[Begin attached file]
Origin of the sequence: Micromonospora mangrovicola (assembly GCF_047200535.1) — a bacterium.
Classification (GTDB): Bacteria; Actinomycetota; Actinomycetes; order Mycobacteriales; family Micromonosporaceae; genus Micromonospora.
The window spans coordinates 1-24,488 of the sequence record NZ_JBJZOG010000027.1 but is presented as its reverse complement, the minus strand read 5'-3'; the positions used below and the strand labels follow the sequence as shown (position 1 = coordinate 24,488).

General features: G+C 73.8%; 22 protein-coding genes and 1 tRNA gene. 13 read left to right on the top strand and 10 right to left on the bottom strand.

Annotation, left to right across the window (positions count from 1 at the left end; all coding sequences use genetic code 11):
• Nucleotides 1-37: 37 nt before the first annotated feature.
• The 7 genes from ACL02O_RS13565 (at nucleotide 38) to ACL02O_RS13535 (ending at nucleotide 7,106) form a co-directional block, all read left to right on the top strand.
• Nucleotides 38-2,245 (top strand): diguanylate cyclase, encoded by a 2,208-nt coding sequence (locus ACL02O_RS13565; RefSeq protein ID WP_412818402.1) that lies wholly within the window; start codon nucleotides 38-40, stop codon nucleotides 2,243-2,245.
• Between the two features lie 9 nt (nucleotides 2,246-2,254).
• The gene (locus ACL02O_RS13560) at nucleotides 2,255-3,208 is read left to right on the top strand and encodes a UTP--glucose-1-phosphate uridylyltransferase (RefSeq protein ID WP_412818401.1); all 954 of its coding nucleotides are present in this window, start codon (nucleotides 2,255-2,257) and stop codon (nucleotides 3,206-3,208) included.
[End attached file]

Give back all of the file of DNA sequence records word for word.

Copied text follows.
Origin of the sequence: Micromonospora mangrovicola (assembly GCF_047200535.1) — a bacterium.
Classification (GTDB): Bacteria; Actinomycetota; Actinomycetes; order Mycobacteriales; family Micromonosporaceae; genus Micromonospora.
The window spans coordinates 1-24,488 of the sequence record NZ_JBJZOG010000027.1 but is presented as its reverse complement, the minus strand read 5'-3'; the positions used below and the strand labels follow the sequence as shown (position 1 = coordinate 24,488).

General features: G+C 73.8%; 22 protein-coding genes and 1 tRNA gene. 13 read left to right on the top strand and 10 right to left on the bottom strand.

Annotation, left to right across the window (positions count from 1 at the left end; all coding sequences use genetic code 11):
• Nucleotides 1-37: 37 nt before the first annotated feature.
• The 7 genes from ACL02O_RS13565 (at nucleotide 38) to ACL02O_RS13535 (ending at nucleotide 7,106) form a co-directional block, all read left to right on the top strand.
• Nucleotides 38-2,245 (top strand): diguanylate cyclase, encoded by a 2,208-nt coding sequence (locus ACL02O_RS13565; RefSeq protein ID WP_412818402.1) that lies wholly within the window; start codon nucleotides 38-40, stop codon nucleotides 2,243-2,245.
• Between the two features lie 9 nt (nucleotides 2,246-2,254).
• The gene (locus ACL02O_RS13560) at nucleotides 2,255-3,208 is read left to right on the top strand and encodes a UTP--glucose-1-phosphate uridylyltransferase (RefSeq protein ID WP_412818401.1); all 954 of its coding nucleotides are present in this window, start codon (nucleotides 2,255-2,257) and stop codon (nucleotides 3,206-3,208) included.